Usually I’ll start a review by explaining my feelings or knowledge going into a new franchise or series when its a topic we haven’t gone into before, as most biographies will be. Very few people reach a level of celebrity or public interest that they warrant multiple novel-length biographies without going into the realm of overt embellishment. There are exceptions, even meaningful ones. I really shouldn’t generalize.
This task of explaining what I know about the subject matter at play is much more difficult when it is a biography, and even more so when that biography is about a comedian… and at the same time, its very simple. My feelings, experiences, cultural background and knowledge pertaining to humble comedy legend Martin Short can be summed up in six simple words:
“I do not like Martin Short.”
Like I said, that’s pretty simple. But at the same time, that’s a little harsh and its actually more complicated than that. When anyone who has never actually met a celebrity says they don’t like them, they’re actually practicing synecdoche. It’s like saying “I don’t like Stephen King.” What you really mean is that you don’t like Stephen King’s writing. At least, that’s what I hope you mean. Unless you’re some kind of crazy person who takes issue with an artist based on your highly subjective feelings about their art. If you are that sort of crazy: good for you. Please leave this site right away, I have no idea what I might say to offend you and lord knows my ego is fragile enough as it is without having to worry about someone else hating me.
So when I say “I do not like Martin Short,” what I really should be saying is “I do not find Martin Short funny.” I find Martin Short the person quite kind and likable from what I’ve seen in interviews. I don’t use the word “unhate-able” to describe many people, but I would hazard to say that Martin Short the person seems to be one of nicest people in existence, which makes it all the more difficult that his humor just doesn’t do it for me. But what can one do? Humor is a very subjective thing, and one cannot please everyone.
So that should be the end of this review right? Nope, not by a long shot.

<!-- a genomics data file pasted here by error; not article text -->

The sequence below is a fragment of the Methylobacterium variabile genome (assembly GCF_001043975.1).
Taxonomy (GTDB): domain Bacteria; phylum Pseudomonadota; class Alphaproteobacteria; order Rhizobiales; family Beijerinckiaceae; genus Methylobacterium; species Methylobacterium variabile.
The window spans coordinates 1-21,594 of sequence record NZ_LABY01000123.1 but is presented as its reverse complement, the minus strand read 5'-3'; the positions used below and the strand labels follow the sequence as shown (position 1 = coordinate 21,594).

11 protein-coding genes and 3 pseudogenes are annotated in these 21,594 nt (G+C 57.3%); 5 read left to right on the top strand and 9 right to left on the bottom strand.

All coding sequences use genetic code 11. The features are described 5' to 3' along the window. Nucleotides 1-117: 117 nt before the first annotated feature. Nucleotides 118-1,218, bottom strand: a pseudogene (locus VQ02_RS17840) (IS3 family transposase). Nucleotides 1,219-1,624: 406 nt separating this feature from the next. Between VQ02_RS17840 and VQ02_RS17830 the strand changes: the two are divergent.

Because I was happy to find that, despite the title and subtitle, this wasn’t really a comedy book. This wasn’t a book like Napalm and Silly Putty, which was simply the comedian’s act put into a word processor. This book actually functions as an autobiography of Martin Short, which is actually infinitely more interesting and captivating than anything he has produced from a comedy standpoint. This man lost his brother and both his parents at a very young age, and rather than responding to it with bitterness or anger, chose to become one of the nicest, most heartfelt comedians on the planet. In that way, this is a story of overcoming extreme personal tragedy and adversity, and that is something I can absolutely get behind.
A large portion of this book deals with the death of Short’s wife, and it is truly heartbreaking. Cancer is a disease that touches us all in some way, shape, or form . Short also lost long-time girlfriend Gilda Radner to cancer.
A heartbreaking, and sadly obligatory at this point, scene involves a ominous precursor to the suicide of comedy legend Robin Williams, in which Williams (while staying in the Short household) sits in his room and sadly looks outside at children playing, able to watch people being happy but being unable to be a part of it himself.
This is an amazing book about dealing with tragedy and adversity, and I recommend it to anyone and everyone.